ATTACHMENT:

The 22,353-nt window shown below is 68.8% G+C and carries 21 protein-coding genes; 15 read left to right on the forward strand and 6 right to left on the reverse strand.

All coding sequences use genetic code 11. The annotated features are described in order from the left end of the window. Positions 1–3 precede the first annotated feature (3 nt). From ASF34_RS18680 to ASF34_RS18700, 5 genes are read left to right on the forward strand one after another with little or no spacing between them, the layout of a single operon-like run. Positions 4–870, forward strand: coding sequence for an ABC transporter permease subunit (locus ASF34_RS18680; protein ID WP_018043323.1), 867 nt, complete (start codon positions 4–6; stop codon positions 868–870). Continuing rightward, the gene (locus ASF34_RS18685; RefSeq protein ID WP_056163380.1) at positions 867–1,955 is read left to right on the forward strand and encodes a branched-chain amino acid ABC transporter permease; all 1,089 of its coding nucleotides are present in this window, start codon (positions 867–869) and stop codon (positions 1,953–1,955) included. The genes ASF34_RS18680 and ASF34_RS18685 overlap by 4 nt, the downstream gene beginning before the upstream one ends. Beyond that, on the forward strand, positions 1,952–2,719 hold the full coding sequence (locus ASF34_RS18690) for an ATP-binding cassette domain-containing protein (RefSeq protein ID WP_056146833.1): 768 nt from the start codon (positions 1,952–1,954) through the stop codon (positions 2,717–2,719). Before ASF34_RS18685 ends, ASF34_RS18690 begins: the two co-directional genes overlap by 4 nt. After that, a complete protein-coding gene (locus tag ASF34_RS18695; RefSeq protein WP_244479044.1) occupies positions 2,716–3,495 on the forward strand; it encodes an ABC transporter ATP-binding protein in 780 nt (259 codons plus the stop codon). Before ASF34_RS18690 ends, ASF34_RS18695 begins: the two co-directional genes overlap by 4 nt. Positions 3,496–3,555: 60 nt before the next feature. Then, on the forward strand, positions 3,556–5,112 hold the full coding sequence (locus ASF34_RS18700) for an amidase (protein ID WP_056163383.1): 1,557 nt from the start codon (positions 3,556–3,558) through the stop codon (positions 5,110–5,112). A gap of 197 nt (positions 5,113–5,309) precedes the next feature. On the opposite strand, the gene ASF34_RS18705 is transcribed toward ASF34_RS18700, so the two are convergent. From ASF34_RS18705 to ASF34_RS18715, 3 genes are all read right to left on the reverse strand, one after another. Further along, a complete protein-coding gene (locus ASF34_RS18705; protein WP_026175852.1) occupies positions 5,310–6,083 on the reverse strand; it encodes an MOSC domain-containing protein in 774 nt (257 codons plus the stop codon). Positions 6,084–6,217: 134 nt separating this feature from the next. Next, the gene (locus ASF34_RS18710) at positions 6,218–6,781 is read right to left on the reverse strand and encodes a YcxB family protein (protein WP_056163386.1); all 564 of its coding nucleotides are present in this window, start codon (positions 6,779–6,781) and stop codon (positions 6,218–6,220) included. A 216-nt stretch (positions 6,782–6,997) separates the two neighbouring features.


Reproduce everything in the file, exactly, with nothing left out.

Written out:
The 22,353-nt window shown below is 68.8% G+C and carries 21 protein-coding genes; 15 read left to right on the forward strand and 6 right to left on the reverse strand.

All coding sequences use genetic code 11. The annotated features are described in order from the left end of the window. Positions 1–3 precede the first annotated feature (3 nt). From ASF34_RS18680 to ASF34_RS18700, 5 genes are read left to right on the forward strand one after another with little or no spacing between them, the layout of a single operon-like run. Positions 4–870, forward strand: coding sequence for an ABC transporter permease subunit (locus ASF34_RS18680; protein ID WP_018043323.1), 867 nt, complete (start codon positions 4–6; stop codon positions 868–870). Continuing rightward, the gene (locus ASF34_RS18685; RefSeq protein ID WP_056163380.1) at positions 867–1,955 is read left to right on the forward strand and encodes a branched-chain amino acid ABC transporter permease; all 1,089 of its coding nucleotides are present in this window, start codon (positions 867–869) and stop codon (positions 1,953–1,955) included. The genes ASF34_RS18680 and ASF34_RS18685 overlap by 4 nt, the downstream gene beginning before the upstream one ends. Beyond that, on the forward strand, positions 1,952–2,719 hold the full coding sequence (locus ASF34_RS18690) for an ATP-binding cassette domain-containing protein (RefSeq protein ID WP_056146833.1): 768 nt from the start codon (positions 1,952–1,954) through the stop codon (positions 2,717–2,719). Before ASF34_RS18685 ends, ASF34_RS18690 begins: the two co-directional genes overlap by 4 nt. After that, a complete protein-coding gene (locus tag ASF34_RS18695; RefSeq protein WP_244479044.1) occupies positions 2,716–3,495 on the forward strand; it encodes an ABC transporter ATP-binding protein in 780 nt (259 codons plus the stop codon). Before ASF34_RS18690 ends, ASF34_RS18695 begins: the two co-directional genes overlap by 4 nt. Positions 3,496–3,555: 60 nt before the next feature. Then, on the forward strand, positions 3,556–5,112 hold the full coding sequence (locus ASF34_RS18700) for an amidase (protein ID WP_056163383.1): 1,557 nt from the start codon (positions 3,556–3,558) through the stop codon (positions 5,110–5,112). A gap of 197 nt (positions 5,113–5,309) precedes the next feature. On the opposite strand, the gene ASF34_RS18705 is transcribed toward ASF34_RS18700, so the two are convergent. From ASF34_RS18705 to ASF34_RS18715, 3 genes are all read right to left on the reverse strand, one after another. Further along, a complete protein-coding gene (locus ASF34_RS18705; protein WP_026175852.1) occupies positions 5,310–6,083 on the reverse strand; it encodes an MOSC domain-containing protein in 774 nt (257 codons plus the stop codon). Positions 6,084–6,217: 134 nt separating this feature from the next. Next, the gene (locus ASF34_RS18710) at positions 6,218–6,781 is read right to left on the reverse strand and encodes a YcxB family protein (protein WP_056163386.1); all 564 of its coding nucleotides are present in this window, start codon (positions 6,779–6,781) and stop codon (positions 6,218–6,220) included. A 216-nt stretch (positions 6,782–6,997) separates the two neighbouring features.